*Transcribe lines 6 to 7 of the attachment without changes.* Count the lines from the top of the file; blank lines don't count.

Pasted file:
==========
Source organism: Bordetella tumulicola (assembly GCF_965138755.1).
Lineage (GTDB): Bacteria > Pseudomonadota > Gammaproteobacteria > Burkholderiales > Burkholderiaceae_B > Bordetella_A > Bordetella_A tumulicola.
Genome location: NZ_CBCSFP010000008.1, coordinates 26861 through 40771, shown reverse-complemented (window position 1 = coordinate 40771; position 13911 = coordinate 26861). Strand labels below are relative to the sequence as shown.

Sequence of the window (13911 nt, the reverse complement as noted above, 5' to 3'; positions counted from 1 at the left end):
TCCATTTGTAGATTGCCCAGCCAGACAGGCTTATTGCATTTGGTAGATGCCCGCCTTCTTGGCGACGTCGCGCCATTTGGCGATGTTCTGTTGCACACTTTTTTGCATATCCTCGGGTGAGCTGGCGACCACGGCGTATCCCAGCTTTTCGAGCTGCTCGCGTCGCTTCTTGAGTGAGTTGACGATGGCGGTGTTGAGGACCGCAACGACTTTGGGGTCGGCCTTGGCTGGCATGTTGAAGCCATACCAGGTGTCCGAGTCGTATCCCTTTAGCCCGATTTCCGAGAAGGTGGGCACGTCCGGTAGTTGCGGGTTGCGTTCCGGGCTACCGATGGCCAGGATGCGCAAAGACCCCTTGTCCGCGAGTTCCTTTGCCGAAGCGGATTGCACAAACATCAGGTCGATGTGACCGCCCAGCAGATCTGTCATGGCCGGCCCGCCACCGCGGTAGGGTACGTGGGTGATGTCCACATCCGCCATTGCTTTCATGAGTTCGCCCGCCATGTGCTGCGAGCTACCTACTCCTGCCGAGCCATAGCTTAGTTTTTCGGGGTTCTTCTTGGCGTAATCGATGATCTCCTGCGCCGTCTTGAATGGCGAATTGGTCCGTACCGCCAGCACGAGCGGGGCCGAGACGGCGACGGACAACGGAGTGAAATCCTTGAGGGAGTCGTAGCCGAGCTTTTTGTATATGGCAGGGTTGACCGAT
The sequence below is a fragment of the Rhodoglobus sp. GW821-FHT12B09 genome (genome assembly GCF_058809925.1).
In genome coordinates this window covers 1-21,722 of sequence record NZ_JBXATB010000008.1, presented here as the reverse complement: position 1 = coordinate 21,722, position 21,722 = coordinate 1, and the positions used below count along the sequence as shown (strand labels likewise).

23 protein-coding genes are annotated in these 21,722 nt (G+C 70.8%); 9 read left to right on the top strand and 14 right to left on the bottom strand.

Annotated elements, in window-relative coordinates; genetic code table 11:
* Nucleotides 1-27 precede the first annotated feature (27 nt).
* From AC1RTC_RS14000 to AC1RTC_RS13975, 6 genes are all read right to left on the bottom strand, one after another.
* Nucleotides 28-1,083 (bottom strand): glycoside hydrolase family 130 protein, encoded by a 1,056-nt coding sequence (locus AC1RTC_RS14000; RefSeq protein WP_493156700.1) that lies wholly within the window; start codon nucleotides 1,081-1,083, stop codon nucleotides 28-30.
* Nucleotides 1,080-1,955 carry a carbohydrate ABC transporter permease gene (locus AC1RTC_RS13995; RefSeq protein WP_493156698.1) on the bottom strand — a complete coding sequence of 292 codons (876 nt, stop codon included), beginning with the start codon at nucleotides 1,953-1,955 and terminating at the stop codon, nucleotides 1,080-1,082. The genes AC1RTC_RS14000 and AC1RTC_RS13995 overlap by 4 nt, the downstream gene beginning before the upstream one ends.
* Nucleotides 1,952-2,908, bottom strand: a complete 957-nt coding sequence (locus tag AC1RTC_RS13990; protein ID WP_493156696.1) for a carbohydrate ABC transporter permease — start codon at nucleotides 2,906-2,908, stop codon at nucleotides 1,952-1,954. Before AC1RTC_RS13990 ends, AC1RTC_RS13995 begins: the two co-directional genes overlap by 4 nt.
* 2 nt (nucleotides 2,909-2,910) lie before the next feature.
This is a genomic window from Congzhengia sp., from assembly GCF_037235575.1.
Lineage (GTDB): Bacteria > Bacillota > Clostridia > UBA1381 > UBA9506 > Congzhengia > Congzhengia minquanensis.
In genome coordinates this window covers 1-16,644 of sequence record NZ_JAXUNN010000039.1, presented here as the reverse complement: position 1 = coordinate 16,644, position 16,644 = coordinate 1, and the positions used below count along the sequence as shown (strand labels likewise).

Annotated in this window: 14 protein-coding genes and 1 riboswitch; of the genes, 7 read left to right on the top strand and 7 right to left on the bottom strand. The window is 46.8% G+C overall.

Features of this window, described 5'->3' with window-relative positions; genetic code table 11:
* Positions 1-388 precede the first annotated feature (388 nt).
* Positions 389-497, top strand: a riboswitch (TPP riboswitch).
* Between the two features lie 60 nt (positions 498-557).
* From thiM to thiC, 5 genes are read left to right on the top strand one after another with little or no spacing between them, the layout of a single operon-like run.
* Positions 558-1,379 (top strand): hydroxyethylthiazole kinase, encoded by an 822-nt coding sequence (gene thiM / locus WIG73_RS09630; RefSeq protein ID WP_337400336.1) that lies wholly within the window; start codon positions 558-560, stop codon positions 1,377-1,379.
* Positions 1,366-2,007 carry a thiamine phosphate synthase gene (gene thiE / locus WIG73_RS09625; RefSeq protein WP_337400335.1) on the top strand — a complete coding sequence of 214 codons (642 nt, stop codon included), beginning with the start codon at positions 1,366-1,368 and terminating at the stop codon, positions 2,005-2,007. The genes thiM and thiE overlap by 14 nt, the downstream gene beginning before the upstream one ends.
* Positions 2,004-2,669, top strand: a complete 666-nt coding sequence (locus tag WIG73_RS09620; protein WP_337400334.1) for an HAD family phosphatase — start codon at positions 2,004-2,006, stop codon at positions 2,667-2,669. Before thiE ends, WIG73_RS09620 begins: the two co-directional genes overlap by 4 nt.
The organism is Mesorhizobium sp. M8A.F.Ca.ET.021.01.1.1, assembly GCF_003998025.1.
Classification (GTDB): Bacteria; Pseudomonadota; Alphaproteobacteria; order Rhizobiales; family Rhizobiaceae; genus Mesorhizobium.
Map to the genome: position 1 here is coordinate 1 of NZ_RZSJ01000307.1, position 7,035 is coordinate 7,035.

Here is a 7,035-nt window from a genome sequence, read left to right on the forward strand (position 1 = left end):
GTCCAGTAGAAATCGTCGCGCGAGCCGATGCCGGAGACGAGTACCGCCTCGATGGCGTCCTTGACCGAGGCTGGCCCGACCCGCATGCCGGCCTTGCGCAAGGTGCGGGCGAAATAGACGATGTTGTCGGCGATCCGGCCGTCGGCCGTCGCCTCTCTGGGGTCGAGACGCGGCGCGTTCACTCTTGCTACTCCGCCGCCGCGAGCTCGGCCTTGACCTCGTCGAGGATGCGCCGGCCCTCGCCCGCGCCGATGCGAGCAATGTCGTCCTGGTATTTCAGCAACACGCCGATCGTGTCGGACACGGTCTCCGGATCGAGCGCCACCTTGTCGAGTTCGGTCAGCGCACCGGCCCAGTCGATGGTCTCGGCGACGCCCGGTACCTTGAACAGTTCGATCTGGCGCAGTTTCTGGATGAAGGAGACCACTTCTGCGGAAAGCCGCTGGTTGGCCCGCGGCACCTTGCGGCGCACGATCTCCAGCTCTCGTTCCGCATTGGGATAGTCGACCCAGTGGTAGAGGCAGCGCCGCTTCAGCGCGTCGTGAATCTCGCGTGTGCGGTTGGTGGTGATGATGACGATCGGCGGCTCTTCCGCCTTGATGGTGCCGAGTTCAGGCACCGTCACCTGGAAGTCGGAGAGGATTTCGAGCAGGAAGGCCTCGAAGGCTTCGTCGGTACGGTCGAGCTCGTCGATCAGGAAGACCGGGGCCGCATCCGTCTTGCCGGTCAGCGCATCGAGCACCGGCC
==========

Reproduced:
The sequence below is a fragment of the Rhodoglobus sp. GW821-FHT12B09 genome (genome assembly GCF_058809925.1).
In genome coordinates this window covers 1-21,722 of sequence record NZ_JBXATB010000008.1, presented here as the reverse complement: position 1 = coordinate 21,722, position 21,722 = coordinate 1, and the positions used below count along the sequence as shown (strand labels likewise).